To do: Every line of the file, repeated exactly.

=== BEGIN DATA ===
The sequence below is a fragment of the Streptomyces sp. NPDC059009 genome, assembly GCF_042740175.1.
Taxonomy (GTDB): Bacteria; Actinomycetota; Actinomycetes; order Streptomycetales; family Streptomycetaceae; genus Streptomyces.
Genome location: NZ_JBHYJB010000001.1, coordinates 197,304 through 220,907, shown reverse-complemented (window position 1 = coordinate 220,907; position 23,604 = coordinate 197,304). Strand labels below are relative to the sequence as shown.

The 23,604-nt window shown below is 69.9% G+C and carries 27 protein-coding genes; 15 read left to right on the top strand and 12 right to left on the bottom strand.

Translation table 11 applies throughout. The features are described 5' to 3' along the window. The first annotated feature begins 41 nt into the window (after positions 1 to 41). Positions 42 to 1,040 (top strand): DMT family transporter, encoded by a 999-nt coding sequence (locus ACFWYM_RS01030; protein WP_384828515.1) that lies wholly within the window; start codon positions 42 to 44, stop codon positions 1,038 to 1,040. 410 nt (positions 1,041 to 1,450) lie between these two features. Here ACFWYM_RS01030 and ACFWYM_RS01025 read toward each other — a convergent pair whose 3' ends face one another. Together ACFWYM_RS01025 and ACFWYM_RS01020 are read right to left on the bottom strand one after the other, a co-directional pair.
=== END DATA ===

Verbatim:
The sequence below is a fragment of the Streptomyces sp. NPDC059009 genome, assembly GCF_042740175.1.
Taxonomy (GTDB): Bacteria; Actinomycetota; Actinomycetes; order Streptomycetales; family Streptomycetaceae; genus Streptomyces.
Genome location: NZ_JBHYJB010000001.1, coordinates 197,304 through 220,907, shown reverse-complemented (window position 1 = coordinate 220,907; position 23,604 = coordinate 197,304). Strand labels below are relative to the sequence as shown.

The 23,604-nt window shown below is 69.9% G+C and carries 27 protein-coding genes; 15 read left to right on the top strand and 12 right to left on the bottom strand.

Translation table 11 applies throughout. The features are described 5' to 3' along the window. The first annotated feature begins 41 nt into the window (after positions 1 to 41). Positions 42 to 1,040 (top strand): DMT family transporter, encoded by a 999-nt coding sequence (locus ACFWYM_RS01030; protein WP_384828515.1) that lies wholly within the window; start codon positions 42 to 44, stop codon positions 1,038 to 1,040. 410 nt (positions 1,041 to 1,450) lie between these two features. Here ACFWYM_RS01030 and ACFWYM_RS01025 read toward each other — a convergent pair whose 3' ends face one another. Together ACFWYM_RS01025 and ACFWYM_RS01020 are read right to left on the bottom strand one after the other, a co-directional pair.